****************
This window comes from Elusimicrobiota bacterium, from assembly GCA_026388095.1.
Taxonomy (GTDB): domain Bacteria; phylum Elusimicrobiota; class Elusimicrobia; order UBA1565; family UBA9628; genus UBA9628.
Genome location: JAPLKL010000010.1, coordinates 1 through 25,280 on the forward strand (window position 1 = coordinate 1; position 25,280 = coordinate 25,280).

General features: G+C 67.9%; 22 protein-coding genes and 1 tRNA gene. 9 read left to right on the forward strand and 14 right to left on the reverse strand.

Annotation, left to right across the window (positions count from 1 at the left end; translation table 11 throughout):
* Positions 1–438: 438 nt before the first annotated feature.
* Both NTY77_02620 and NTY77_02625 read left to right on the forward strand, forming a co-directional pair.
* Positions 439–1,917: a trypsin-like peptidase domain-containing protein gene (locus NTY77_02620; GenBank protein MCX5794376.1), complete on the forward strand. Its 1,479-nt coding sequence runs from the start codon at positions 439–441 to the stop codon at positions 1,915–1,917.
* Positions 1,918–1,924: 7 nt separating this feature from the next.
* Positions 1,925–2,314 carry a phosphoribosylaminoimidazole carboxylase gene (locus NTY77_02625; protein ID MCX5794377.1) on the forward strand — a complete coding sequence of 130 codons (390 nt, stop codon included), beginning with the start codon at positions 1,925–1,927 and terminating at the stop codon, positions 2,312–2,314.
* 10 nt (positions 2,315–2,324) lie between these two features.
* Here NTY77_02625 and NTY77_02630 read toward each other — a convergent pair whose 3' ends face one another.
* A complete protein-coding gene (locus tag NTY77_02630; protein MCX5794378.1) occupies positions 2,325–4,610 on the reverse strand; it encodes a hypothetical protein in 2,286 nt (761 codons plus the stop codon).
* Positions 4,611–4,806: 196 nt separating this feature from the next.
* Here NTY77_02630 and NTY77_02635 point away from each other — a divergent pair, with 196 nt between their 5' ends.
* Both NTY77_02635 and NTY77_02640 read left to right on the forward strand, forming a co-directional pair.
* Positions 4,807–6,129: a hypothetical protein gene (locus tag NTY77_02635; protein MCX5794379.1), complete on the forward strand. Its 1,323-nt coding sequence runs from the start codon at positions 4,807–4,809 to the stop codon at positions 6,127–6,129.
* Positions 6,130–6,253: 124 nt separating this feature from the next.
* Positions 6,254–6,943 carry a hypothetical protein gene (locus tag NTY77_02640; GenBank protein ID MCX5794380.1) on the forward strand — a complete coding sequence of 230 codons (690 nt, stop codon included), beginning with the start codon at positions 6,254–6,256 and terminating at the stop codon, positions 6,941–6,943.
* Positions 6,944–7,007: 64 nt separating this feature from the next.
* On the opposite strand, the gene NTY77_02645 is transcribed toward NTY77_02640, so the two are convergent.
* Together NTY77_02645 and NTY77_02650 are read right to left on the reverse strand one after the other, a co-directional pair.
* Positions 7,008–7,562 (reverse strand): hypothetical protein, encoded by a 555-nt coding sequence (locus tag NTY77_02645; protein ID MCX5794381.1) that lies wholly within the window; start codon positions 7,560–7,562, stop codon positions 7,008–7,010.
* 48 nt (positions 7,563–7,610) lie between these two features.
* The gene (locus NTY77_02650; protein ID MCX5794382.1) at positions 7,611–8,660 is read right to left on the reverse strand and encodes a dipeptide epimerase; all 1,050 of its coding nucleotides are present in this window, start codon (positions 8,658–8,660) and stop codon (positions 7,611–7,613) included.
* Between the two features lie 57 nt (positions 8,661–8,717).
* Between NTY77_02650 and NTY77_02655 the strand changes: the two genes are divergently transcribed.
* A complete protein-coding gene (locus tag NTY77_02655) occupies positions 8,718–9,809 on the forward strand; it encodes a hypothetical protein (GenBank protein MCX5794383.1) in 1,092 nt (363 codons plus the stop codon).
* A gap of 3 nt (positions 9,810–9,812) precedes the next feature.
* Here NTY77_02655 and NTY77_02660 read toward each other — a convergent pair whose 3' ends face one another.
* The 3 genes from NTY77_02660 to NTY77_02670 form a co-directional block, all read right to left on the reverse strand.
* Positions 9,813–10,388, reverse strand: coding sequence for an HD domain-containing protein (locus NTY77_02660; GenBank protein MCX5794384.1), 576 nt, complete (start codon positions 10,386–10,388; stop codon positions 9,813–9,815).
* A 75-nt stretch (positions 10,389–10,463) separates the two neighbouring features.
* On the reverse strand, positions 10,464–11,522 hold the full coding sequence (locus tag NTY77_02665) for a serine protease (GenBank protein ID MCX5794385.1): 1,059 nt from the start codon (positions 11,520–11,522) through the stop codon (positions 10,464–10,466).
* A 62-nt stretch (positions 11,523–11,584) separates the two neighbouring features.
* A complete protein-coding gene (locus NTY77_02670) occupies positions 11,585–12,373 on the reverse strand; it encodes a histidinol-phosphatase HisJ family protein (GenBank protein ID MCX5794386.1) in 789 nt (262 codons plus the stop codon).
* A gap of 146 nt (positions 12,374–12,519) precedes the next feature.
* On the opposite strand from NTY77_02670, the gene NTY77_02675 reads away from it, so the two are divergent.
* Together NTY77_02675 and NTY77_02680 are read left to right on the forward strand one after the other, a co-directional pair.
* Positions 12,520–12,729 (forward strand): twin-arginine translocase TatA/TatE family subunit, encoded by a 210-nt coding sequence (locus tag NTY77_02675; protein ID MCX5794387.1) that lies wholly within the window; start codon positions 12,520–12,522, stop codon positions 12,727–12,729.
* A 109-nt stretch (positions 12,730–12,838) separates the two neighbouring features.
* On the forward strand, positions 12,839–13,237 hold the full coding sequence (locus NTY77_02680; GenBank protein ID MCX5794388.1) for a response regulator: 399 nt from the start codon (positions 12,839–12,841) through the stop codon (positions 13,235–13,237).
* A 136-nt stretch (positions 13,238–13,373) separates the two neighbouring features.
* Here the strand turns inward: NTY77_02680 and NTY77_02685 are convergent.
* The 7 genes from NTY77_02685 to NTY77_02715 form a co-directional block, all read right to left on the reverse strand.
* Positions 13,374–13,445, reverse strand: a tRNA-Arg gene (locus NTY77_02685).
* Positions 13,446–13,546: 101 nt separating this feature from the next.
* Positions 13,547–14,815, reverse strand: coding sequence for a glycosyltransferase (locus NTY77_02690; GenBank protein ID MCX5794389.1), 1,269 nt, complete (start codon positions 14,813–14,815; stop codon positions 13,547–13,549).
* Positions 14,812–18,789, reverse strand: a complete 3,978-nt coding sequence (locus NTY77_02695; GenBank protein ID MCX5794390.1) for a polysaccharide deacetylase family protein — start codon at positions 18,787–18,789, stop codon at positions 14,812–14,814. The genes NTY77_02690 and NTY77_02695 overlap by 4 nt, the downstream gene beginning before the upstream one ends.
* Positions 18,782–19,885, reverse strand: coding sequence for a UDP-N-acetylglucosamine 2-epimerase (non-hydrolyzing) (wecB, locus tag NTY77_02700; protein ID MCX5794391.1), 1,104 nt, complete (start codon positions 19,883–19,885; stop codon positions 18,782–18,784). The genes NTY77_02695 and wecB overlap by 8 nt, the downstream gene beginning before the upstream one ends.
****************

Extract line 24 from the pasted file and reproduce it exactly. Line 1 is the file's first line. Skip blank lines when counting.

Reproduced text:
* 48 nt (positions 7,563–7,610) lie between these two features.